12-48 Hr Surface Forecast Maps, TWC 4-Panel Surface Forecast, Fire Danger, Day 1 Precip, Day 2 Precip, Days 1-5 Precip, Severe Weather Pot.-Day 1, Day 2


Medium & Long Range Outlook For Alabama
                              ALABAMA                                                                     
                 ---------------------------------------------
                 6 TO 10 DAY  8 TO 14 DAY   30 DAY    90 DAY 
                   OCT 21-25    OCT 23-29    OCT       OCT-DEC                      
                 -----------  -----------  --------  ---------
   Temperature:      Below        Below                                            
 Precipitation:      Above        Above                                            

....  Medium and long range outlooks provided by NCEP/K. Thomas Priddy
5 Day Rainfall Forecast, 6 to 10 Day , 8 to 14 Day , Text, 30-Day Outook, 90-Day Outook, 120-Day Outlook
Almanac Information

Tuesday October 16, 2018 the 289th Day of Year

---------------------------------------------------
SUN
Declination -9.230000
Distance 0.999721 AU
Rise 07:54 EDT Set 19:13 EDT
Transit Meridian 13:33 EDT
Civil Twilight Begins 07:30 EDT Ends 19:37 EDT

Calculations made for central point in the state.
Time in ET -- and will vary due to location and
elevation -- Priddy


Historical Weather And Climate Facts For Today

/////////////////////////
OCTOBER 16TH
HISTORIC WEATHER EVENTS
...1780...
The most deadly Western Hemisphere hurricane on record raged across the 
Caribbean. It killed 22,000 people on the islands of Martinique, St. 
Eustatius, and Barbados. Thousands more died at sea. (NWS Louisville)
...1913...
The temperature in Downtown San Francisco soared to 101 degrees to equal
their record for October. (The Weather Channel)
...1925...
A family of tornadoes and downbursts moved over a 45 mile long path from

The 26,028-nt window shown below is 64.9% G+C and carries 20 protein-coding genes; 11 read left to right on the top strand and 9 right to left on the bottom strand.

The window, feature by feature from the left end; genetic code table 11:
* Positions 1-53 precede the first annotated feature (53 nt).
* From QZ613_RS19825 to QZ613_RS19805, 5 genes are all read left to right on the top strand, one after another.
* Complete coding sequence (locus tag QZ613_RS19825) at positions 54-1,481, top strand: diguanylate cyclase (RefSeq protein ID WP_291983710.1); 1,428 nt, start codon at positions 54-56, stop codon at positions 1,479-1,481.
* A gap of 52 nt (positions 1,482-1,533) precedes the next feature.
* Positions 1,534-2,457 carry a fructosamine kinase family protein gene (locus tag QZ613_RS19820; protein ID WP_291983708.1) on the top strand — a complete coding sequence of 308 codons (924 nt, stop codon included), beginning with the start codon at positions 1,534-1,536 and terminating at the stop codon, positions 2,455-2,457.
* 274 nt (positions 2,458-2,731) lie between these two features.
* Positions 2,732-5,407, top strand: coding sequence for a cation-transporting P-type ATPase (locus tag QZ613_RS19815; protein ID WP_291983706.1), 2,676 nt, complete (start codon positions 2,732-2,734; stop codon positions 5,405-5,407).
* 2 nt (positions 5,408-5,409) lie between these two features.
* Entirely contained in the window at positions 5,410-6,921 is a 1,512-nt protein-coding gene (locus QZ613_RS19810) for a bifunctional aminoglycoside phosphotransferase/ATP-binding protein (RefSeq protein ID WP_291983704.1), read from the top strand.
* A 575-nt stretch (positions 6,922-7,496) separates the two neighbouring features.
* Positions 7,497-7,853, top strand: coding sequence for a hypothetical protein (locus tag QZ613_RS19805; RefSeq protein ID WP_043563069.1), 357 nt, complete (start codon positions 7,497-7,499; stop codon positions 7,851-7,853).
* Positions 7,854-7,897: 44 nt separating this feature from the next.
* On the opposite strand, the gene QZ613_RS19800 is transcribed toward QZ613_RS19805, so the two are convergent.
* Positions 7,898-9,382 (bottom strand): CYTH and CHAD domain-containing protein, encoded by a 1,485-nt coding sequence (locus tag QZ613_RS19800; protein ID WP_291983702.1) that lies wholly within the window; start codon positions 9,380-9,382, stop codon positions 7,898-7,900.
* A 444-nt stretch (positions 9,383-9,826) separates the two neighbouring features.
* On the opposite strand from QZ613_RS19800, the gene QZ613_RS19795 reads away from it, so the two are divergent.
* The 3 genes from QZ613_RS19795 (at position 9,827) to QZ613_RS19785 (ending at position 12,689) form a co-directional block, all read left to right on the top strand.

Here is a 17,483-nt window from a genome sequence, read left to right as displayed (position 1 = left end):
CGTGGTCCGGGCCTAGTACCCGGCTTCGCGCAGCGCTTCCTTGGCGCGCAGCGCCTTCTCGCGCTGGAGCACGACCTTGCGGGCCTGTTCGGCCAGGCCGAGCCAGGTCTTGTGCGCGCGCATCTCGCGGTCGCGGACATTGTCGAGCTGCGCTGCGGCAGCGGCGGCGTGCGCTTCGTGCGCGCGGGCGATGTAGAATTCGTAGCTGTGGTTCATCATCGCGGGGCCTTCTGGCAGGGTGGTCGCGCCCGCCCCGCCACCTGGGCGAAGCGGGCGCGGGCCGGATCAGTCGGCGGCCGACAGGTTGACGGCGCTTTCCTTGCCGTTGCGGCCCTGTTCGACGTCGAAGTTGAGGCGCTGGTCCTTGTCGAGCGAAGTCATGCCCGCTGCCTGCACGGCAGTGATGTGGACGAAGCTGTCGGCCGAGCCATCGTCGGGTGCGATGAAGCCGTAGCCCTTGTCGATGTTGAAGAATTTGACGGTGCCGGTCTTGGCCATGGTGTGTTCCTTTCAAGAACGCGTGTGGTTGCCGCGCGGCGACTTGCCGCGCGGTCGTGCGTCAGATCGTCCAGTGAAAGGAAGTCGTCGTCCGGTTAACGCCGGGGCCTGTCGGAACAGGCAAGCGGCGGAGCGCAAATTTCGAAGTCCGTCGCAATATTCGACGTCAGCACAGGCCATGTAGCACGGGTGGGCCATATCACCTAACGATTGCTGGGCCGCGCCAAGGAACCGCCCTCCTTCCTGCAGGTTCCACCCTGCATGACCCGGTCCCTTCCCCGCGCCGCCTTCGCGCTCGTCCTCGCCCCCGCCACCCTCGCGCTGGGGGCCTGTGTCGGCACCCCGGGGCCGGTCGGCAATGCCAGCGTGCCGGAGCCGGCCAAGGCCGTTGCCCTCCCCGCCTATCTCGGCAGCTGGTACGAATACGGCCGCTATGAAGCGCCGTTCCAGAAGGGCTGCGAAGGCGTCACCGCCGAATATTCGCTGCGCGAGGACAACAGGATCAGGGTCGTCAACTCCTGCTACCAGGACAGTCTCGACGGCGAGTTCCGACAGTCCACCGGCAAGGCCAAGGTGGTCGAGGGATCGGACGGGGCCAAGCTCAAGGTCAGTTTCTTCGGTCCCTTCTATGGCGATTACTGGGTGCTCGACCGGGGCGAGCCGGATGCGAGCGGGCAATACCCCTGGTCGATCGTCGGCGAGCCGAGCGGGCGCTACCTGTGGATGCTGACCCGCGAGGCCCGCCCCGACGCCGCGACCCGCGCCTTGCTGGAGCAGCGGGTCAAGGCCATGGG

Warren County through Edmonson County into Hart County. Two homes near 
Bowling Green were blown into the Barren River. A hotel was torn apart at 
Mammoth Cave National Park. (NWS Louisville)
...1937...
An unlikely winter-like storm produced as much as ten inches of snow in
Minnesota and Iowa.
...1987...
Ten cities in the southeastern U.S. reported record low temperatures for
the date. The low of 34 degrees at Augusta GA marked their third straight
morning of record cold. A cold front brought showers and thunderstorms to
parts of the central U.S. Lightning struck a bull and six cows under a tree
near Battiest OK. (The National Weather Summary)
...1988...
Late afternoon thunderstorms produced severe weather in southwestern Lower
Michigan and northern Indiana. One thunderstorm spawned a tornado north of
Nappanee IN which caused half a million dollars damage. Six cities in
California reported record high temperatures for the date. The afternoon
high of 100 degrees at Red Bluff CA was the latest such reading of record
for so late in the autumn season. (The National Weather Summary) (Storm
Data)
...1989...
Heavy snow blanketed the foothills of Colorado. Up to three inches was
reported around Denver. Echo Lake was buried under nineteen inches of snow.
Temperatures again warmed into the 80s and lower 90s in the eastern and
south central U.S. Thirteen cities reported record high temperatures for
the date, including Atlantic City NJ with a reading of 84 degrees. (Storm
Data) (The National Weather Summary)


Ag Weather Center, Department of Biosystems & Agricultural Engineering, University of Kentucky